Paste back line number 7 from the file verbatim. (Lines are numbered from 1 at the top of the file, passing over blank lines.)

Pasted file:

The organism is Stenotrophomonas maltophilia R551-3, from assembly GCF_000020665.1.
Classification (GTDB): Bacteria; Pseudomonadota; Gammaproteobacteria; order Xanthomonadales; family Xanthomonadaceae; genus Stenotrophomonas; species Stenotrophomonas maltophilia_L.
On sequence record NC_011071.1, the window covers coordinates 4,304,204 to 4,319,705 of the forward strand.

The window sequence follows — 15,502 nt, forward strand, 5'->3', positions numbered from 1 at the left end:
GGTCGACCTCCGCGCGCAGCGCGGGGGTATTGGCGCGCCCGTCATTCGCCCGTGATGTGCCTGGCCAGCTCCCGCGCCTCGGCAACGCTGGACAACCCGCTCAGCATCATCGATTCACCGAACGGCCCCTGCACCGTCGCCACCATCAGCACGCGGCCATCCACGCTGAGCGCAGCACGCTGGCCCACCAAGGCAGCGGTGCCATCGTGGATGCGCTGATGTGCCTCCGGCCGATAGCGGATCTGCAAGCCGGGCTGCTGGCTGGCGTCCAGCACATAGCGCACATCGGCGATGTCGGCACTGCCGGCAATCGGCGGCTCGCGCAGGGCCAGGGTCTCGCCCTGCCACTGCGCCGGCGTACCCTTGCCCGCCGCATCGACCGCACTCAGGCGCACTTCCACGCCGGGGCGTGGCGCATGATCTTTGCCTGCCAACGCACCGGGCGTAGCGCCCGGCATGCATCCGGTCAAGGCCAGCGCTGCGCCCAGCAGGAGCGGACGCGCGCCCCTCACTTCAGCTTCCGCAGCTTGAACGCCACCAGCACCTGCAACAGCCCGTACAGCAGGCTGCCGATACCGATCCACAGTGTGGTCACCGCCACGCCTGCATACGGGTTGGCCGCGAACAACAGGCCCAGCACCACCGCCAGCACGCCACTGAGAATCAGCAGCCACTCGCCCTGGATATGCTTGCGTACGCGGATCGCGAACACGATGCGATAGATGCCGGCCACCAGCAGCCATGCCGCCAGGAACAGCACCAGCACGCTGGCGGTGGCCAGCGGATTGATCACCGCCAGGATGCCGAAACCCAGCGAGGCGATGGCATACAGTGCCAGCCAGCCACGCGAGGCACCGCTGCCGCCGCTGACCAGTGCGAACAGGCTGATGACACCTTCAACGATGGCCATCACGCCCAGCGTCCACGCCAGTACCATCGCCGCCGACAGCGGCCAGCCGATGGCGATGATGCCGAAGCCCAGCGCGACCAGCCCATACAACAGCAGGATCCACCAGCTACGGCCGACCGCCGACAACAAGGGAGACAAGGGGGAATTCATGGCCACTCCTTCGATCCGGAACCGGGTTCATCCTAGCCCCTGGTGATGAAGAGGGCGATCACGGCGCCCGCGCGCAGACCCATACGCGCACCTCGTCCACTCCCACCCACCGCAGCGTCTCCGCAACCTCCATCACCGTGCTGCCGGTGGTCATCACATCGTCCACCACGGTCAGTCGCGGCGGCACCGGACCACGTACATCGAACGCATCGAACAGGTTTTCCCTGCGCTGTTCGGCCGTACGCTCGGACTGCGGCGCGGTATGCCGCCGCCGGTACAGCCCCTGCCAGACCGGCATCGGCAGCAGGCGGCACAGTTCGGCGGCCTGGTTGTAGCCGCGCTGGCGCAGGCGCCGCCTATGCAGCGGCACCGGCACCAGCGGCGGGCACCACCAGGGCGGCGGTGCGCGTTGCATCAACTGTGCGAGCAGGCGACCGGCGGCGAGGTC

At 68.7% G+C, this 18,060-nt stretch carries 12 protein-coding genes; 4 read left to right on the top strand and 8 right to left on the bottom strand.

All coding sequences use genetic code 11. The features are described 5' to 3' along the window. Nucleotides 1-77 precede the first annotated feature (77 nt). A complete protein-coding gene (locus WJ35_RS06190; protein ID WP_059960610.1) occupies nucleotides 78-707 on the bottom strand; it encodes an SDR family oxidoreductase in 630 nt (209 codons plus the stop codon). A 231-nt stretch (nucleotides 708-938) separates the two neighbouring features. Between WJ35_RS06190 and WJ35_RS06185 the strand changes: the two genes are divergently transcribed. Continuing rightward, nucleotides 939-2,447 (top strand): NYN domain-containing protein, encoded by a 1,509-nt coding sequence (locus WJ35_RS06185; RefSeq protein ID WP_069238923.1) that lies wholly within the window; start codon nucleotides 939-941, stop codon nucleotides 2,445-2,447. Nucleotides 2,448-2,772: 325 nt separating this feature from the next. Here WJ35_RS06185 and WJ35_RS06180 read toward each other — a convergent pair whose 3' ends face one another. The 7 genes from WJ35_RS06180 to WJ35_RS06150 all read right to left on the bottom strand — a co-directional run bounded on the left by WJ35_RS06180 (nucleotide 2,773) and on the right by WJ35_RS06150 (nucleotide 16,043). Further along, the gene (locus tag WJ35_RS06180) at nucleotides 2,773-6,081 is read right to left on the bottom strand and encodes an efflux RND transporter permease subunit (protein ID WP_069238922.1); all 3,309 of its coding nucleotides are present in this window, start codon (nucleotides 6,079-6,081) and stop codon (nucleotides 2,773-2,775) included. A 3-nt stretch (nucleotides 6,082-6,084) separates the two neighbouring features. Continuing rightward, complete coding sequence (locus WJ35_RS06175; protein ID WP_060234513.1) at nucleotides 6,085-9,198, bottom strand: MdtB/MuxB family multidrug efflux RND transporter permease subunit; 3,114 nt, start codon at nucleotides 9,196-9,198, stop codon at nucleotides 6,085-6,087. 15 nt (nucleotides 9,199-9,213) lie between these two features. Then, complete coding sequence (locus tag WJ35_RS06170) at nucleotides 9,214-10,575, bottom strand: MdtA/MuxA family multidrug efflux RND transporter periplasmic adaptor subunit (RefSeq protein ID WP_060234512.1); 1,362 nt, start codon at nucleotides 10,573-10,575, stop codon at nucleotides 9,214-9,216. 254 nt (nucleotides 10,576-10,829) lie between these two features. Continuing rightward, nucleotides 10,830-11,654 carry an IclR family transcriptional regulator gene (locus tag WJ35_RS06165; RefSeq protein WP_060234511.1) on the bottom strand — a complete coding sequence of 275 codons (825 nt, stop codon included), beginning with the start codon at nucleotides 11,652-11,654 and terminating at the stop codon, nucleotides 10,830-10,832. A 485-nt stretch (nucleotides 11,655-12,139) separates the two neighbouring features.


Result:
All coding sequences use genetic code 11. The features are described 5' to 3' along the window. Nucleotides 1-77 precede the first annotated feature (77 nt). A complete protein-coding gene (locus WJ35_RS06190; protein ID WP_059960610.1) occupies nucleotides 78-707 on the bottom strand; it encodes an SDR family oxidoreductase in 630 nt (209 codons plus the stop codon). A 231-nt stretch (nucleotides 708-938) separates the two neighbouring features. Between WJ35_RS06190 and WJ35_RS06185 the strand changes: the two genes are divergently transcribed. Continuing rightward, nucleotides 939-2,447 (top strand): NYN domain-containing protein, encoded by a 1,509-nt coding sequence (locus WJ35_RS06185; RefSeq protein ID WP_069238923.1) that lies wholly within the window; start codon nucleotides 939-941, stop codon nucleotides 2,445-2,447. Nucleotides 2,448-2,772: 325 nt separating this feature from the next. Here WJ35_RS06185 and WJ35_RS06180 read toward each other — a convergent pair whose 3' ends face one another. The 7 genes from WJ35_RS06180 to WJ35_RS06150 all read right to left on the bottom strand — a co-directional run bounded on the left by WJ35_RS06180 (nucleotide 2,773) and on the right by WJ35_RS06150 (nucleotide 16,043). Further along, the gene (locus tag WJ35_RS06180) at nucleotides 2,773-6,081 is read right to left on the bottom strand and encodes an efflux RND transporter permease subunit (protein ID WP_069238922.1); all 3,309 of its coding nucleotides are present in this window, start codon (nucleotides 6,079-6,081) and stop codon (nucleotides 2,773-2,775) included. A 3-nt stretch (nucleotides 6,082-6,084) separates the two neighbouring features. Continuing rightward, complete coding sequence (locus WJ35_RS06175; protein ID WP_060234513.1) at nucleotides 6,085-9,198, bottom strand: MdtB/MuxB family multidrug efflux RND transporter permease subunit; 3,114 nt, start codon at nucleotides 9,196-9,198, stop codon at nucleotides 6,085-6,087. 15 nt (nucleotides 9,199-9,213) lie between these two features. Then, complete coding sequence (locus tag WJ35_RS06170) at nucleotides 9,214-10,575, bottom strand: MdtA/MuxA family multidrug efflux RND transporter periplasmic adaptor subunit (RefSeq protein ID WP_060234512.1); 1,362 nt, start codon at nucleotides 10,573-10,575, stop codon at nucleotides 9,214-9,216. 254 nt (nucleotides 10,576-10,829) lie between these two features. Continuing rightward, nucleotides 10,830-11,654 carry an IclR family transcriptional regulator gene (locus tag WJ35_RS06165; RefSeq protein WP_060234511.1) on the bottom strand — a complete coding sequence of 275 codons (825 nt, stop codon included), beginning with the start codon at nucleotides 11,652-11,654 and terminating at the stop codon, nucleotides 10,830-10,832. A 485-nt stretch (nucleotides 11,655-12,139) separates the two neighbouring features.